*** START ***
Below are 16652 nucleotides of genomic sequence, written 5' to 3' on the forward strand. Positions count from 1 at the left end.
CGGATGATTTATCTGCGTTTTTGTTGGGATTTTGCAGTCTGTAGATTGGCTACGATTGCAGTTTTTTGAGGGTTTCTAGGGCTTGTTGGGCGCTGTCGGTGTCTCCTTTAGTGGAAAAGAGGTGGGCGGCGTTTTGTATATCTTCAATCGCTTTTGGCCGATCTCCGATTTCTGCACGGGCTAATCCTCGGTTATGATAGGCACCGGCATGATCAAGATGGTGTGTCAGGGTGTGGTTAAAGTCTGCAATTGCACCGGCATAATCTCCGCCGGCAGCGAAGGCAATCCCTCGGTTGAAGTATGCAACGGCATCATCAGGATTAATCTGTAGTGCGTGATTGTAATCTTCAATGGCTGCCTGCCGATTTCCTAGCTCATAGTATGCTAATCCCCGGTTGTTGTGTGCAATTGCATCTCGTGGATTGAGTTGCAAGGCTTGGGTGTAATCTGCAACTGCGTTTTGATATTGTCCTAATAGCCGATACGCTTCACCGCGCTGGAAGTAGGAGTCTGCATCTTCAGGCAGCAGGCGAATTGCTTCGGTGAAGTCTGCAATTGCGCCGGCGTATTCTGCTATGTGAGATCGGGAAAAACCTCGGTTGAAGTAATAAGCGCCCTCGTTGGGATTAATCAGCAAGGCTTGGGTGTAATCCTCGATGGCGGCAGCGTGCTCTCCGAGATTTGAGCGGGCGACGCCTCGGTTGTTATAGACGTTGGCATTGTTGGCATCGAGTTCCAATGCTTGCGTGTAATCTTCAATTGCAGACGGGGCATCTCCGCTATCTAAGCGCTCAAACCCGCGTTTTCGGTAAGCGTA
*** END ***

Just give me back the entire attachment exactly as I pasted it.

Below are 16652 nucleotides of genomic sequence, written 5' to 3' on the forward strand. Positions count from 1 at the left end.
CGGATGATTTATCTGCGTTTTTGTTGGGATTTTGCAGTCTGTAGATTGGCTACGATTGCAGTTTTTTGAGGGTTTCTAGGGCTTGTTGGGCGCTGTCGGTGTCTCCTTTAGTGGAAAAGAGGTGGGCGGCGTTTTGTATATCTTCAATCGCTTTTGGCCGATCTCCGATTTCTGCACGGGCTAATCCTCGGTTATGATAGGCACCGGCATGATCAAGATGGTGTGTCAGGGTGTGGTTAAAGTCTGCAATTGCACCGGCATAATCTCCGCCGGCAGCGAAGGCAATCCCTCGGTTGAAGTATGCAACGGCATCATCAGGATTAATCTGTAGTGCGTGATTGTAATCTTCAATGGCTGCCTGCCGATTTCCTAGCTCATAGTATGCTAATCCCCGGTTGTTGTGTGCAATTGCATCTCGTGGATTGAGTTGCAAGGCTTGGGTGTAATCTGCAACTGCGTTTTGATATTGTCCTAATAGCCGATACGCTTCACCGCGCTGGAAGTAGGAGTCTGCATCTTCAGGCAGCAGGCGAATTGCTTCGGTGAAGTCTGCAATTGCGCCGGCGTATTCTGCTATGTGAGATCGGGAAAAACCTCGGTTGAAGTAATAAGCGCCCTCGTTGGGATTAATCAGCAAGGCTTGGGTGTAATCCTCGATGGCGGCAGCGTGCTCTCCGAGATTTGAGCGGGCGACGCCTCGGTTGTTATAGACGTTGGCATTGTTGGCATCGAGTTCCAATGCTTGCGTGTAATCTTCAATTGCAGACGGGGCATCTCCGCTATCTAAGCGCTCAAACCCGCGTTTTCGGTAAGCGTA